Q: Can we post LCAs on company intranet or do we have to email the entire company?
A: As stated in the following DOL FAQ , ‘If an employer chooses to provide notice electronically, the employer must electronically notify all employees at the place of employment in the occupational classification for which H-1B workers are sought. This notice may be provided by individual email messages, by posting on an appropriate electronic bulletin board, or by other appropriate methods. An appropriate electronic bulletin board or "intranet" must be what the company ordinarily uses to communicate with workers about job vacancies or promotion opportunities, and employees have direct access to on a daily basis.
If you choose to issue the LCA via email, you only need to ensure that the message is sent once to those colleagues, whereas if the LCA is posted on your company website/ an electronic posting board, the notice must be up for a minimum of 10 calendar days. For more information on electronic LCA posting and compliance, review our Help Center article on LCA Electronic Posting requirements.
Q: Please expand on the 30 day LCA change. Do we have 30 days to post the LCA notice? Do I still have to submit the LCA?
A: According to OFLC's FAQ sheet, “Notice is required to be provided on or before the date any worker on an H-1B, H-1B1, or E-3 visa employed under the approved LCA begins work at the new worksite locations. Because OFLC acknowledges employers affected by the COVID-19 pandemic may experience various service disruptions, the notice will be considered timely when placed as soon as practical and no later than 30 calendar days after the worker begins work at the new worksite locations.”
Q: What is the definition of “within the same Metropolitan Statistical Area (MSA)” for a LCA? Does it mean within 50 miles or 75 miles from the original LCA listed worksite?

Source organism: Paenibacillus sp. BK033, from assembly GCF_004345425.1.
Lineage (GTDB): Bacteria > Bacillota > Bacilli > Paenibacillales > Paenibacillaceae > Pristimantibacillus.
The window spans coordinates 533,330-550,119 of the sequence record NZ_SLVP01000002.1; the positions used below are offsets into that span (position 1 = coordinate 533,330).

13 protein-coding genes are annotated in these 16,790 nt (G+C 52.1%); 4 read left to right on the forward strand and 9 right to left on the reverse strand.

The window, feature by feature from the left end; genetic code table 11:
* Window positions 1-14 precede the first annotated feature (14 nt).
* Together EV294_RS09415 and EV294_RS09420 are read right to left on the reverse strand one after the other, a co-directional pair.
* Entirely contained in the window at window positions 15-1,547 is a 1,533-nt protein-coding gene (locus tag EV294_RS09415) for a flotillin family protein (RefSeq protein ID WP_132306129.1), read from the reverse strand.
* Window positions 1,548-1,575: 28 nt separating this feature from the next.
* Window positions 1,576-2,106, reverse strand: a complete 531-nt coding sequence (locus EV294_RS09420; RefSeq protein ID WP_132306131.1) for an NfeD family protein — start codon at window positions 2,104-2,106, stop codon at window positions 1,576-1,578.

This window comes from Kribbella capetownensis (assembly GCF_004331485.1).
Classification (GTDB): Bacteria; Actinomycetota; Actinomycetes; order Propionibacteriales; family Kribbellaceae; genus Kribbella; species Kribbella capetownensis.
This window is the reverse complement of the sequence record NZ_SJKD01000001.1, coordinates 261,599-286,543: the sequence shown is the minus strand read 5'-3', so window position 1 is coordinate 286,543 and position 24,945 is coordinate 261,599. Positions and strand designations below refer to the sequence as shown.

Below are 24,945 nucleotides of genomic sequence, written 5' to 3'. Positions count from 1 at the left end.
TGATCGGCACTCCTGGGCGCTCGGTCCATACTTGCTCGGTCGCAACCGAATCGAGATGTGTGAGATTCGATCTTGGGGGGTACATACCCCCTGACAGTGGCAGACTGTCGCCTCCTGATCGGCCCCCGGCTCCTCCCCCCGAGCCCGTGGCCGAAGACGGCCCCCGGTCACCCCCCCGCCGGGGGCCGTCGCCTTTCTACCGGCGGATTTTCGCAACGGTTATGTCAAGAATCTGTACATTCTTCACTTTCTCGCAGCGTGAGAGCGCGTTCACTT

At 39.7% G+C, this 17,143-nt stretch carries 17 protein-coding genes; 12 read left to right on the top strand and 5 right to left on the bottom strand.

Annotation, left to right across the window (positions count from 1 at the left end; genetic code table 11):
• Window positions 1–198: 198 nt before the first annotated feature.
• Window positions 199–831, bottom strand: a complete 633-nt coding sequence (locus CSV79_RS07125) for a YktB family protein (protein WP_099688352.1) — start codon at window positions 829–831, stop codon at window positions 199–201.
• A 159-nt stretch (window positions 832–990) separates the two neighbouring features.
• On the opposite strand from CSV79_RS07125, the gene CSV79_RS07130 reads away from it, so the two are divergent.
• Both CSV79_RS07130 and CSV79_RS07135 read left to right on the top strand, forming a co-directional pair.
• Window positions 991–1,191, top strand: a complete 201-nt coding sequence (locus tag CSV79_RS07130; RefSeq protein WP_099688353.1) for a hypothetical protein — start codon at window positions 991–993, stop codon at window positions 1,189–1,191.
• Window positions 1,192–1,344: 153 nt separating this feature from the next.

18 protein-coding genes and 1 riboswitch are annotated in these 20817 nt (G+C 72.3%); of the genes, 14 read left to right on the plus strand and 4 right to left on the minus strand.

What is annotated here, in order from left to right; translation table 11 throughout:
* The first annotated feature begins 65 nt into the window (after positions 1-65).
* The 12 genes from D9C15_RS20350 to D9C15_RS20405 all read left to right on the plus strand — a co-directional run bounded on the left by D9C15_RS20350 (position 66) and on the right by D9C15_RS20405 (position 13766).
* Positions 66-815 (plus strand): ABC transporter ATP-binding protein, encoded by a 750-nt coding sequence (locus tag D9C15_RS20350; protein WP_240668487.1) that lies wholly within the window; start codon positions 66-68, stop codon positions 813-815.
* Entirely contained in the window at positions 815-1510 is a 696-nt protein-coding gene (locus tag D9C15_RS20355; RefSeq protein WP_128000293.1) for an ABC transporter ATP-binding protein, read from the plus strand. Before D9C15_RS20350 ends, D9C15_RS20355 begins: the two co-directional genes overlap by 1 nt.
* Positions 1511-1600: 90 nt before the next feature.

A: The same MSA is defined by being within reasonable commuting distance from the worksite location listed on the LCA (generally, approximately 50miles from the worksite location). Depending on the geographic region, a distance of up to 90 miles from the original worksite has been considered a reasonable commuting distance in previous DOL cases. This will be assessed on a case-by-case analysis and is situation dependent.If you have questions about whether your employee’s home is within the same MSA, please reach out to your attorney and legal representatives.
Q: Is it correct that if the new at-home worksite is within the same MSA, then there would be no need to file a new LCA? Would the only action be to post a LCA notice at the employee’s home?
A: Yes, if the beneficiary’s home address is within the approved MSA then there is no need to file a new LCA. To ensure you are remaining fully compliant with the Department of Labor, the beneficiary should post the certified LCA notices in two places in their home for at least 10 consecutive days. Note that electronic LCA posting, via email or other online means, may also be used to satisfy this requirement. This posting information will then be added to the Public Access File (PAF) and the updated PAF will be pushed to the company to approve and download. Please contact your legal team to ensure this applies to your situation.
Q: If an employee is now working from home, do we need to file a new LCA to include the individual's home address OR can we make a change on the existing LCA to mention the individual's home address?
A: If the prior LCA did not anticipate a worksite change and if the change is within a normal commuting distance (50 miles), then it is not necessary to file a new LCA; but it is still important to satisfy the LCA posting requirements. However, if filing a new H-1B and the new worksite is anticipated then you should include all worksites in the new LCA. For an existing LCA, if the new worksite is not within a normal commuting distance, then it will be necessary to include the new location when filing an H-1B amendment. It is important to ensure that the company is satisfying the prevailing wage requirement of both the company office’s worksite and the home worksite outside of the commuting area.
Q: Do E-2 visas fall under the LCA based category and have the same regulations like the E-3?
A: The E-2 visa allows an international employee of a treaty country (a country with which the United States maintains a treaty of commerce and navigation) to be admitted to the United States when investing a substantial amount of capital in a U.S. business. The employee must work in an executive or supervisory capacity, or provide an essential skill. The E-2 visa is not supported by an LCA, unlike the E-3, and does not follow identical regulations. If there is a substantive change in the terms or conditions of the E-2 visa holder’s employment, the Petitioner must notify USCIS by filing a new or amended E-2 petition. Work with your legal team to consider whether changes are material.
Additional LCA Resources
Content in this publication is not intended as legal advice, nor should it be relied on as such. For additional information on the issues discussed, consult a Bridge-affiliated partner attorney or another qualified legal professional.